Container ban stuns enviro-friendly customers

Emma Shi likes to take her own container to the supermarket to do her bit in helping the environment. - Photo: Supplied

Making environmentally friendly choices is something Emma Shi tries to do when she is out shopping - particularly at the supermarket.

But last week she was shocked when she was not allowed to use her own container at the deli.

"The girl at the deli said, 'oh [we] have a new rule that [we're] not allowed to accept people's containers anymore because they're worried people will get sick, not from their products but from not cleaning their own containers properly'," she says.

Emma says these kinds of barriers stop people from doing their bit to reduce the use of plastic.

"It's letting us become complacent to just keep doing what we always do."

In a statement, Countdown says it has a responsibility to make sure all the food it sold was safe for customers.

It says while it understood and appreciated that some customers wanted to bring their own containers, that had to be balanced with its over-arching obligation to guarantee food safety.

Countdown says a container ban is currently the policy but it is a space that is evolving and changing.

But Supermarket company Foodstuffs, which owns New World, Pak'n Save and Four Square, has a trial at one of its stores allowing customers to bring their own containers for meat and seafood.

New World Howick has been carrying out the trial for the past two months.

Its owner Brendon Jones says he has had an overwhelmingly positive response.

"We've had customers saying, 'great, you're preserving the environment for future generations' but we've had other people say, 'it's great not to have our rubbish or recycle bins loaded with the plastic'."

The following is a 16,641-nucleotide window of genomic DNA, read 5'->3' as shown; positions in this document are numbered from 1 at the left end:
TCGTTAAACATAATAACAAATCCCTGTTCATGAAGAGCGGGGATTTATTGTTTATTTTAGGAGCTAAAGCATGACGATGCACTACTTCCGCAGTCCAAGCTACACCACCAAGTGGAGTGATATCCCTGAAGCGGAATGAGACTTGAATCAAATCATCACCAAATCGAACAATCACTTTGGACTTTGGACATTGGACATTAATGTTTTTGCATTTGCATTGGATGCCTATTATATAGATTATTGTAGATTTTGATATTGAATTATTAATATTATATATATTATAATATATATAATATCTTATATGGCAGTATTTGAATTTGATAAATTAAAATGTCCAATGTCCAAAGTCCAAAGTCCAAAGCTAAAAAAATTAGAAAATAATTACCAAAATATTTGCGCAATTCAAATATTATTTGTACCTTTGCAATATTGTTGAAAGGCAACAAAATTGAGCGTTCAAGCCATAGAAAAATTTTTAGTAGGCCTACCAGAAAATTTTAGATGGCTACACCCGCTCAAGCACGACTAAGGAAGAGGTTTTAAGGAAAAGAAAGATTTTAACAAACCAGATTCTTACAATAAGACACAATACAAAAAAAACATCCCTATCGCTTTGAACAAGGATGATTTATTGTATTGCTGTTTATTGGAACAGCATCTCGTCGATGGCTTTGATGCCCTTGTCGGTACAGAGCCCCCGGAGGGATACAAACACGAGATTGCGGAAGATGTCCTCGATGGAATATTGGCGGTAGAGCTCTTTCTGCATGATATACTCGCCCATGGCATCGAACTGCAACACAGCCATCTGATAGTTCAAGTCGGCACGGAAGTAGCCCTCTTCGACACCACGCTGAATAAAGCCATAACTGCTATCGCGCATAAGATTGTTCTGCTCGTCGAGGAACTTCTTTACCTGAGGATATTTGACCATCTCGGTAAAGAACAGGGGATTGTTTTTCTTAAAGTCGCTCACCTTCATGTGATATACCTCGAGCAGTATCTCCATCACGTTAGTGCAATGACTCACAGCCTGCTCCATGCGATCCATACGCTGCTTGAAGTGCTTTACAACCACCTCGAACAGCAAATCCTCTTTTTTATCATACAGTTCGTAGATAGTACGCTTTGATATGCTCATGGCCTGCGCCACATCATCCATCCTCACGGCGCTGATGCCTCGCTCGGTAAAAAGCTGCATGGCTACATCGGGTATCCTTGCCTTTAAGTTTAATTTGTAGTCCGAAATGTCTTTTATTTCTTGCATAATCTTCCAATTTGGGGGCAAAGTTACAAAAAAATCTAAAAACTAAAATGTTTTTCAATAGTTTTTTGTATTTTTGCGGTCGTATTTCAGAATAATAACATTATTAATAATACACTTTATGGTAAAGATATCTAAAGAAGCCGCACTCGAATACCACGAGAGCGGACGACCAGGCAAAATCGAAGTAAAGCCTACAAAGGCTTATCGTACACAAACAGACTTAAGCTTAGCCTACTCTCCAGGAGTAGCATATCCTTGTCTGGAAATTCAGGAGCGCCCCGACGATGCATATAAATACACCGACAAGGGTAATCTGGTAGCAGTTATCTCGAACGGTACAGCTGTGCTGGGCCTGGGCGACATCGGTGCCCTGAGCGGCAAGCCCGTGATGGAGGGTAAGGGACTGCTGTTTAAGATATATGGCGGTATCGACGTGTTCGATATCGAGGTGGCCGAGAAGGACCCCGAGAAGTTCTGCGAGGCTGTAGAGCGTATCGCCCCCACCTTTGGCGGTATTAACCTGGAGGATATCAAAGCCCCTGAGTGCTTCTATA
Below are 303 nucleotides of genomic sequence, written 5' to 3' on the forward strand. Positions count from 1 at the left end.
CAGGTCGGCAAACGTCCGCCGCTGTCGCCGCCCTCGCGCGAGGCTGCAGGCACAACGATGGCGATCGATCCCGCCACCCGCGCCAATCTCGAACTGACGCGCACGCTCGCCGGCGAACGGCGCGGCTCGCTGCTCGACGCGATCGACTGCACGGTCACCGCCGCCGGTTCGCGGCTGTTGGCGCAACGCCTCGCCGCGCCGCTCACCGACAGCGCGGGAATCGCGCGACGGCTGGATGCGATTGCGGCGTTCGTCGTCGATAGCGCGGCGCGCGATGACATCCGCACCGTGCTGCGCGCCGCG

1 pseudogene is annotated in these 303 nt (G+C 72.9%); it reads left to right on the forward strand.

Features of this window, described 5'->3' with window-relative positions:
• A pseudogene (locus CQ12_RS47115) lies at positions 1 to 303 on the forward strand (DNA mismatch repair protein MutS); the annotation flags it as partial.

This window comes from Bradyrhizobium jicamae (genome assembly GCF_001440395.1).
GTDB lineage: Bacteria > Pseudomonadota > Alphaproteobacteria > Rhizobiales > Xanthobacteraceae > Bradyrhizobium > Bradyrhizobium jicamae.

Brendon says there are food safety protocols that are followed when dealing with customers' containers and only containers that were clean and had a leak-proof lid were accepted.

He says expanding the BYO containers to the deli section was tricky, but they are not ruling it out.

"Service deli primarily has already cooked or ready-to-eat products, for example sliced meats and salads whereas if you look at the butchery and the seafood, 99.9 per cent of those items are there to be taken home, cooked and consumed so it makes quite a difference from a food safety point of view," he said.

Two days ago, the government announced its plans to phase out single-use plastic bags by July next year.

Trevor Craig from the Bin Inn says its customers are encouraged to bring their own containers.

He says the Bin Inn stores are well on their way to getting rid of plastic bags.

The specialty grocery chain sells mainly dry wholefoods - often in bulk.

But Trevor says phasing out plastic for packaged meat will be difficult for other supermarkets.

"There's a lot more to that, a lot more research required and you're not going to see an answer to that anytime soon because you have to be careful of protection of food."



Posted on 15-08-2018 20:13 | By Johnney

To the supermarkets. Why don’t you weigh it on a bit of grease proof paper, wrap it and give to customers. Is this too simple or too obvious.

My thoughts exactly

Posted on 15-08-2018 17:20 | By Angel74

bringing in your own containers may also mean bringing in unwanted germs to the supermarket......

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